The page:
This is Theatre Unbound's third year producing the festival, and the second that the company has enlisted other women-friendly companies to create their own shows. The shortest play is five minutes long, and the longest is 30. They will be presented in three different one-hour blocks, so you can come back and have a new experience on each night.
Stacey Poirier, Theatre Unbound's artistic director, says that what audiences appreciate about the festival is that they can go and see so many different things in one seating. "It's snack size portions," she says. "They'll like at least one of the ones in the set."
There are quite a few abstract pieces this year. "They're not so literal. It takes a bit of brain power to ingest them," she says. "I'm excited about the whole spectrum of what people have brought to the table this year."
Theatre Unbound is producing Workout by Wendy Wasserstein, a comedy about having it all, and Lily by Sally Nemeth, a piece about two immigrant sisters who reconstruct the secrets that haunt their small town. They're also presenting a collaboratively created piece, and two early 20th-century plays, The Illuminati in Drama Libre by Allison Gerstenberg and Hortense Flexner's Voices.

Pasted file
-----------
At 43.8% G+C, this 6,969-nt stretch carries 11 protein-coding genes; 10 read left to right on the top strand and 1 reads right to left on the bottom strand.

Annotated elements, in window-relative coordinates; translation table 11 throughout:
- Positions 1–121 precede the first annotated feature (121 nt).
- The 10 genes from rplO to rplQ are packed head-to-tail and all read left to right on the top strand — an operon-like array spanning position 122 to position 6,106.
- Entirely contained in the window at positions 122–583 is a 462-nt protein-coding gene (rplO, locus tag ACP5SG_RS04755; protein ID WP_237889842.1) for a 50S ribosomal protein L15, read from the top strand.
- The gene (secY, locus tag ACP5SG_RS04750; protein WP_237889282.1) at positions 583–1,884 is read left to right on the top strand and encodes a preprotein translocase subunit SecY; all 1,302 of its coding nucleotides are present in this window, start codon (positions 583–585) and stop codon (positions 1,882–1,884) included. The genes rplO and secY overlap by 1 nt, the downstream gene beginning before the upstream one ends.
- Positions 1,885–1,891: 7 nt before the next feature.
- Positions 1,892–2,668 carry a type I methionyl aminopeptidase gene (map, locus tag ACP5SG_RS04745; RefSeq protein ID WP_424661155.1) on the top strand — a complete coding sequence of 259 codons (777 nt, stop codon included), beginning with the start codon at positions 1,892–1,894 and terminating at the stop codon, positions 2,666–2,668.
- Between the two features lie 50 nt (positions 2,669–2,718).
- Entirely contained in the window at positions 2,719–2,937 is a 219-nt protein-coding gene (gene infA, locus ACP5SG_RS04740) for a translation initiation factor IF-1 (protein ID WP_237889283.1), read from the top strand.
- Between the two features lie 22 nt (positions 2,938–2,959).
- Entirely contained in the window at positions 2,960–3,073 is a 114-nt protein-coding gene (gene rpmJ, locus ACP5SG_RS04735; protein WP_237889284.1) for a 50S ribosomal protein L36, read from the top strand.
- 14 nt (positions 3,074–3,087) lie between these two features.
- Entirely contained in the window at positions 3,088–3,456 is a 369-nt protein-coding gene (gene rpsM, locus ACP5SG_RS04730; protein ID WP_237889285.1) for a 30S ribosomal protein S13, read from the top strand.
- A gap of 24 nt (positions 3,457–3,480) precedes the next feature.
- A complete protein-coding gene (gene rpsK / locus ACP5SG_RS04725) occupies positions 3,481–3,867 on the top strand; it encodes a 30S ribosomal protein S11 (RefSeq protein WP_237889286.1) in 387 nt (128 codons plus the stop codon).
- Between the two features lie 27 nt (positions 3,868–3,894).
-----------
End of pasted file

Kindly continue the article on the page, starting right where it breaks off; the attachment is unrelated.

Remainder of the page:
Raw Sugar is presenting a devised work, based on Commedia del Arte characters, involving middle school girls and synchronized swimming. Gadfly is putting together a collection of short scenes and monologues examining the intersection of queer and female inequity.
Table Salt Productions is presenting Shades of Ginger, a work about a country music singer who is desperately trying to win back her fan base after a scandal, and 20% is putting on Whiskey Town by the Ivey Award-winning Serafina Nova. There will also be several dance pieces by Erin Sheppard.
Saturday and Sunday afternoons this weekend and next
People's Center Theatre
425 20th Ave. S., Minneapolis.
The films will be shown on Thursday, March 12 at Intermedia Arts.